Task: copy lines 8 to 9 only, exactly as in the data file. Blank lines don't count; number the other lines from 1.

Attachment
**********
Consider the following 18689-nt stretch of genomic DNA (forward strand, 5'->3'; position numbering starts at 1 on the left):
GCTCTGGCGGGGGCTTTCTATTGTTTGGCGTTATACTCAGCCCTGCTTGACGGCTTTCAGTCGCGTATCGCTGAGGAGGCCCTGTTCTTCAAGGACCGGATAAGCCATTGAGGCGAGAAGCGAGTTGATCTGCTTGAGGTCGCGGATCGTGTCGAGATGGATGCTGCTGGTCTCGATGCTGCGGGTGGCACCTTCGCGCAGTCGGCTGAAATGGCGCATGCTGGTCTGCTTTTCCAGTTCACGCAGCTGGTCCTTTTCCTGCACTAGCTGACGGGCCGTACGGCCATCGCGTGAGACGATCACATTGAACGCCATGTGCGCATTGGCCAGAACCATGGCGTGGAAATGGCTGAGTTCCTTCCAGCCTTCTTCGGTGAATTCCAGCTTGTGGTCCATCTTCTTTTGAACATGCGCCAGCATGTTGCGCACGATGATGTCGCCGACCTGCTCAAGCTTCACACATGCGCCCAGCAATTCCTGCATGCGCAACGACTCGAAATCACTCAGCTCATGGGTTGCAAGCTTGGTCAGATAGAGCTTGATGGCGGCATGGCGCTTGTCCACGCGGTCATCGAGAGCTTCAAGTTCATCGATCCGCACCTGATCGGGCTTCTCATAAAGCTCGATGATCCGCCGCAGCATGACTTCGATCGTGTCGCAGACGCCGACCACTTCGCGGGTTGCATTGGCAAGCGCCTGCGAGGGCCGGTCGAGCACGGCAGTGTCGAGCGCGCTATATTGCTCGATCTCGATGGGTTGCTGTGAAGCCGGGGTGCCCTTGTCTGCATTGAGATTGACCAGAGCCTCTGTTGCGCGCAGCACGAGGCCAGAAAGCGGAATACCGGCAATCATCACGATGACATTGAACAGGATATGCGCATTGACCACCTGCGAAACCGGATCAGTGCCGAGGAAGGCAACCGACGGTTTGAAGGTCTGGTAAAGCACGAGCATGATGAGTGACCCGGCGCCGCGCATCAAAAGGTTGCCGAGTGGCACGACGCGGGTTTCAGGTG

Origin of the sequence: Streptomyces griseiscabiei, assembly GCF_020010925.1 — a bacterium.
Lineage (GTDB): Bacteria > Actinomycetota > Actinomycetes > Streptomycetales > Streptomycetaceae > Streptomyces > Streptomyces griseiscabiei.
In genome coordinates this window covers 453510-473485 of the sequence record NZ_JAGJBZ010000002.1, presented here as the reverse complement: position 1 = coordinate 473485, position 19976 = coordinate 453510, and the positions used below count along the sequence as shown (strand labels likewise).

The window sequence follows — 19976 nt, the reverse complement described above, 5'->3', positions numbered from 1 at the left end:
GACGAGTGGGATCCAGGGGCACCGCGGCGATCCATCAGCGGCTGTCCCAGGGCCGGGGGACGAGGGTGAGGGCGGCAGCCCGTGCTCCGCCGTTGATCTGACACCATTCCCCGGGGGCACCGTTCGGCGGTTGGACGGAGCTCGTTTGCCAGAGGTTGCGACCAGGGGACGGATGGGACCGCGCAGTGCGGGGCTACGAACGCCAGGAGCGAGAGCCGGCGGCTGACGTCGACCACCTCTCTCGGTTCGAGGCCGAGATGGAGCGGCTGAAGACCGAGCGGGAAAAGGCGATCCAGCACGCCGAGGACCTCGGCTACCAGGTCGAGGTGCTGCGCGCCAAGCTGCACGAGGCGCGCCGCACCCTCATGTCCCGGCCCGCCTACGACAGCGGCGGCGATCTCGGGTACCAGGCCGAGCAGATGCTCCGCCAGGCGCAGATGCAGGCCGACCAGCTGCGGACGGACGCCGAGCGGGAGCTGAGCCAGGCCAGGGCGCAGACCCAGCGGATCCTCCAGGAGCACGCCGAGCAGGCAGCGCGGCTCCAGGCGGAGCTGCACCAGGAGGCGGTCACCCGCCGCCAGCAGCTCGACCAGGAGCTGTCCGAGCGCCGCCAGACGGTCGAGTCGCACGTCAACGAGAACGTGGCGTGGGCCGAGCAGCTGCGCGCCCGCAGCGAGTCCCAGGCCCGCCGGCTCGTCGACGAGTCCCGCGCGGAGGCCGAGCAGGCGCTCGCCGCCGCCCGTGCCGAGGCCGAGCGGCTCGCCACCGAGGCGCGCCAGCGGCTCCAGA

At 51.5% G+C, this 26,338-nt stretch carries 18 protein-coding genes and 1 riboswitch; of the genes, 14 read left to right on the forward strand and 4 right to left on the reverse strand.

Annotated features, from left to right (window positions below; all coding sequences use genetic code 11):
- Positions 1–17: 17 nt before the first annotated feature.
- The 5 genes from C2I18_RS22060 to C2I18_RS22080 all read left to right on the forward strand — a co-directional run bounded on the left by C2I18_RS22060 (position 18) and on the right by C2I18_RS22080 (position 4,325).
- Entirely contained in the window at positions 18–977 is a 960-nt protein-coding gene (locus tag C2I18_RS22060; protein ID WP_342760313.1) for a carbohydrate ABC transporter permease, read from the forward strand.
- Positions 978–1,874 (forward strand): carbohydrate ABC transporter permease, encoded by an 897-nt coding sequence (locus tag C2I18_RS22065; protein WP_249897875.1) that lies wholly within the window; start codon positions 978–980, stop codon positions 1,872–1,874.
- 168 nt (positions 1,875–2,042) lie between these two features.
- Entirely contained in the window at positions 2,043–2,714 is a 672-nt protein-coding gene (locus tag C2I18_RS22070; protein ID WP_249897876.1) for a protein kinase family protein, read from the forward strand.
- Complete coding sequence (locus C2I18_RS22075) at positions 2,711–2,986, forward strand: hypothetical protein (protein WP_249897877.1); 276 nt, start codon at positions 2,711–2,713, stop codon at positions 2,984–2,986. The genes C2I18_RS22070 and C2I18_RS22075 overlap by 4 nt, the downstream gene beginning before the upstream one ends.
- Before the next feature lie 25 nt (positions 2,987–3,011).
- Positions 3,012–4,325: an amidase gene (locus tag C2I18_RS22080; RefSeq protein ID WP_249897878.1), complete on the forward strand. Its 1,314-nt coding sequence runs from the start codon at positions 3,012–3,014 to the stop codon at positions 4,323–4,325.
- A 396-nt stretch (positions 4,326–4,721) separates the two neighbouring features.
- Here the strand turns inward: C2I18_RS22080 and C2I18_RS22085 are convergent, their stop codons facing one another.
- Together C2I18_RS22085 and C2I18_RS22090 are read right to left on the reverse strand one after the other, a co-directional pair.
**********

At 51.5% G+C, this 26,338-nt stretch carries 18 protein-coding genes and 1 riboswitch; of the genes, 14 read left to right on the forward strand and 4 right to left on the reverse strand.

Annotated features, from left to right (window positions below; all coding sequences use genetic code 11):